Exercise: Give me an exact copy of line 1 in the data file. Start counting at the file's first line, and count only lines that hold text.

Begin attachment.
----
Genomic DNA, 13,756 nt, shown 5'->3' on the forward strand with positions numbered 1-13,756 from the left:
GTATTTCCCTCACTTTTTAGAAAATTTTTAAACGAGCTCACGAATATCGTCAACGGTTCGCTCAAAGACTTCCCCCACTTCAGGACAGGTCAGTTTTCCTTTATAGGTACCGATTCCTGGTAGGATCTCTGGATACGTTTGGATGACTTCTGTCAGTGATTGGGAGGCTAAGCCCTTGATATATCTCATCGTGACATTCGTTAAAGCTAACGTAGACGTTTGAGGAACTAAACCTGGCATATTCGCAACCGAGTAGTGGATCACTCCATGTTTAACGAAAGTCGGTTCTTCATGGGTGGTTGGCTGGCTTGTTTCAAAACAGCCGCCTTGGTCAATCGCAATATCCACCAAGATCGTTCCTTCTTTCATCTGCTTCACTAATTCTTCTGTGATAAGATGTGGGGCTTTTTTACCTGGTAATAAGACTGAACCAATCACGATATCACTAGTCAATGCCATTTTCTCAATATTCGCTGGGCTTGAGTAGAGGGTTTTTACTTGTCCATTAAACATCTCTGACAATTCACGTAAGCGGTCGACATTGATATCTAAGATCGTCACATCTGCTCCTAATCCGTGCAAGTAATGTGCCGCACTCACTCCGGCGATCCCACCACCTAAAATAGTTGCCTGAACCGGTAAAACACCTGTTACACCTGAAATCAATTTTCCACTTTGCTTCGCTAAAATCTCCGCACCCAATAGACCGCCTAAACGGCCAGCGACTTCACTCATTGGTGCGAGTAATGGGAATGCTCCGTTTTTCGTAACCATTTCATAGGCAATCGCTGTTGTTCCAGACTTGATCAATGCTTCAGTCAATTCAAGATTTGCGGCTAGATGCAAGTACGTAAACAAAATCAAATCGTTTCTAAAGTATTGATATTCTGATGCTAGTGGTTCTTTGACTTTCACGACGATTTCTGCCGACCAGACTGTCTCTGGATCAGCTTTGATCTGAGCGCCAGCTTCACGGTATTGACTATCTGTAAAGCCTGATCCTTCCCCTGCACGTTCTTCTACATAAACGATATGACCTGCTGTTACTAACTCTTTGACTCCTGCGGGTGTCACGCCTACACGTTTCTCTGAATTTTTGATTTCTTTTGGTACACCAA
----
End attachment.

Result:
Genomic DNA, 13,756 nt, shown 5'->3' on the forward strand with positions numbered 1-13,756 from the left: